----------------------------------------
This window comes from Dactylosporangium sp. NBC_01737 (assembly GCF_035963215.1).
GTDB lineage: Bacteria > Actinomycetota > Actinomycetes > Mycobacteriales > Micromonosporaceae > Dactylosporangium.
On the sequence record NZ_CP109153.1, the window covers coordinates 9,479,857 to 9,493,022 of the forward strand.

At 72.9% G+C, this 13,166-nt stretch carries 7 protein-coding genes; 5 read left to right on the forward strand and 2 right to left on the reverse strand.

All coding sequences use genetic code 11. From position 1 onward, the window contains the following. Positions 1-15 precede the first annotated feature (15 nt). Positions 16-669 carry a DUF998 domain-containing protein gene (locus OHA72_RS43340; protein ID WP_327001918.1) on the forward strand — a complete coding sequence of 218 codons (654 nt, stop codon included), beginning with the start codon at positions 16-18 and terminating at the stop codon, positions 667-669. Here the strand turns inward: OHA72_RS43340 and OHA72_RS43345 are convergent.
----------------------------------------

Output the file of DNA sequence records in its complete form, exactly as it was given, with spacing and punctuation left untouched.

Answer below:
This window comes from Dactylosporangium sp. NBC_01737 (assembly GCF_035963215.1).
GTDB lineage: Bacteria > Actinomycetota > Actinomycetes > Mycobacteriales > Micromonosporaceae > Dactylosporangium.
On the sequence record NZ_CP109153.1, the window covers coordinates 9,479,857 to 9,493,022 of the forward strand.

At 72.9% G+C, this 13,166-nt stretch carries 7 protein-coding genes; 5 read left to right on the forward strand and 2 right to left on the reverse strand.

All coding sequences use genetic code 11. From position 1 onward, the window contains the following. Positions 1-15 precede the first annotated feature (15 nt). Positions 16-669 carry a DUF998 domain-containing protein gene (locus OHA72_RS43340; protein ID WP_327001918.1) on the forward strand — a complete coding sequence of 218 codons (654 nt, stop codon included), beginning with the start codon at positions 16-18 and terminating at the stop codon, positions 667-669. Here the strand turns inward: OHA72_RS43340 and OHA72_RS43345 are convergent.